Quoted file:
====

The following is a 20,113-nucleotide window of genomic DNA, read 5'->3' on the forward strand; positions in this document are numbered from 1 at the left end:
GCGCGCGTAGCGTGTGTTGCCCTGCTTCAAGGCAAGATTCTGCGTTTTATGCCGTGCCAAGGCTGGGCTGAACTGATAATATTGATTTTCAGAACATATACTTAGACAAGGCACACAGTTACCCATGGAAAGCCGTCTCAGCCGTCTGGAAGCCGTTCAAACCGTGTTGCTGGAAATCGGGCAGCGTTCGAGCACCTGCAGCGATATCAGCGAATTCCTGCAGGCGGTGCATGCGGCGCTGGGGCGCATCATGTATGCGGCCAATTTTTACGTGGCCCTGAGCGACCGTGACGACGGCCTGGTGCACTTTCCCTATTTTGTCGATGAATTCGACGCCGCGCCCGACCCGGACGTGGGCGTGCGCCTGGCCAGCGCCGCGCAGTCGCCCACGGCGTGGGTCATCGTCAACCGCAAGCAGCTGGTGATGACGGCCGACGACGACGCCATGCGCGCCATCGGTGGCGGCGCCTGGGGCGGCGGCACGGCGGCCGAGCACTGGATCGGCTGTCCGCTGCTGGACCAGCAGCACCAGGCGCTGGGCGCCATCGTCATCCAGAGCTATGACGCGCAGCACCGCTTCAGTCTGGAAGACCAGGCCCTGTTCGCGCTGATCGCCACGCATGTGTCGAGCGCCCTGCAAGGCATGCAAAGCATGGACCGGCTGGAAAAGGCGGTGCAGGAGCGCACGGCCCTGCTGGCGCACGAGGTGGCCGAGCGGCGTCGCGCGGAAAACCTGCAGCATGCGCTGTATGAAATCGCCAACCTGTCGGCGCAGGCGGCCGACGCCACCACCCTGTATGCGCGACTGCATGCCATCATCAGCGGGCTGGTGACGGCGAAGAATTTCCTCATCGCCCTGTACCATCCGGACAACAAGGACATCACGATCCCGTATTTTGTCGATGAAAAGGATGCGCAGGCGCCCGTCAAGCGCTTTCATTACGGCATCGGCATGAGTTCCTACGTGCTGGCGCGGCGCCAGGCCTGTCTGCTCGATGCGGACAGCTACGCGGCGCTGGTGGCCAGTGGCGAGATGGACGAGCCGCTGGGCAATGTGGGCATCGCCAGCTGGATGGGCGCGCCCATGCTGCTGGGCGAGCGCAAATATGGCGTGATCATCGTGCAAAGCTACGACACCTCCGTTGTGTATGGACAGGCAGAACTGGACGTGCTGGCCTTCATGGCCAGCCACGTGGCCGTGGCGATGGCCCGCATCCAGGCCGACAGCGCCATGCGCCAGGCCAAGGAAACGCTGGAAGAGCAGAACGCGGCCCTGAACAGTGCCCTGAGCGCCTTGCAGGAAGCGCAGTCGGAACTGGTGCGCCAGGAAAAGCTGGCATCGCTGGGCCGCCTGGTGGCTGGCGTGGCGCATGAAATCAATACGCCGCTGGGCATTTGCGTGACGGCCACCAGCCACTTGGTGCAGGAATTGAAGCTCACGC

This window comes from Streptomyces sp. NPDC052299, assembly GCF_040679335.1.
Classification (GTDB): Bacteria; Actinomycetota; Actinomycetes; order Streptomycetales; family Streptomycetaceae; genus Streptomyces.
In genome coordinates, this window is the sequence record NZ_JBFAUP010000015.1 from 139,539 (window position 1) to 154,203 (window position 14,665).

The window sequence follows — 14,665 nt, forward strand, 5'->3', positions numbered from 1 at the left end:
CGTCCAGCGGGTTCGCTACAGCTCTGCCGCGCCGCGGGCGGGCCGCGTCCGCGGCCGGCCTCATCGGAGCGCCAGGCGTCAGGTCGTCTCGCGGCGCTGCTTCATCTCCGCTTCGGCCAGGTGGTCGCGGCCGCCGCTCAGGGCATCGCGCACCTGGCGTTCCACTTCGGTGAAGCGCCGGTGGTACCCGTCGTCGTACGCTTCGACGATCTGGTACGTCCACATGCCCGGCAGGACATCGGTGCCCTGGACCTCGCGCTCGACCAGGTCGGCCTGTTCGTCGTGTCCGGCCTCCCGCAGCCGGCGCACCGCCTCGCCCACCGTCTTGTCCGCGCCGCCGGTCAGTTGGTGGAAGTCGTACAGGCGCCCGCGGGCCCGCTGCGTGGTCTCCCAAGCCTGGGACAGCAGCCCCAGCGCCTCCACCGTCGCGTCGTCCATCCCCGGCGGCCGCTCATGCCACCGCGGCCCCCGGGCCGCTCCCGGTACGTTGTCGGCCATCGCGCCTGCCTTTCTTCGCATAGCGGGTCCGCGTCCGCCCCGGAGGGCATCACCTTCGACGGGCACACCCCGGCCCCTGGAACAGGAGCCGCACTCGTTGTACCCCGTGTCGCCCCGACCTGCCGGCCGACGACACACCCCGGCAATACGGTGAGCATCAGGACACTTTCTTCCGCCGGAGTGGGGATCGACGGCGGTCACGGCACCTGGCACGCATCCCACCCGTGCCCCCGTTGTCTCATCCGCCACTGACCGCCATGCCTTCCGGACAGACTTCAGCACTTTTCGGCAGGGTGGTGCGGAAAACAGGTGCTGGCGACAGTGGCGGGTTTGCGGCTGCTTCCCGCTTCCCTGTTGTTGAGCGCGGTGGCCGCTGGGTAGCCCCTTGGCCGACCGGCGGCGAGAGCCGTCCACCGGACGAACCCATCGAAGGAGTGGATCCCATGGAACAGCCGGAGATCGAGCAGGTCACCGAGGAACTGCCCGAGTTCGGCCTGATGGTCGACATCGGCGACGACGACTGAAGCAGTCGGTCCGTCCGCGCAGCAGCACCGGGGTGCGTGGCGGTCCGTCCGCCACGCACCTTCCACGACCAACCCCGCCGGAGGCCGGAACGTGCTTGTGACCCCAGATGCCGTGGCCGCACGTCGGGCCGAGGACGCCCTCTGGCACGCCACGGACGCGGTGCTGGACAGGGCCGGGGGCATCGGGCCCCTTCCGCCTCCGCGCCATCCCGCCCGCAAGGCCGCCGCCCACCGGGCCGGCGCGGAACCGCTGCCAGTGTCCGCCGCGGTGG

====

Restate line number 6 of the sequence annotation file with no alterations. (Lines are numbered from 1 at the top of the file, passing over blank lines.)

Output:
The window sequence follows — 14,665 nt, forward strand, 5'->3', positions numbered from 1 at the left end: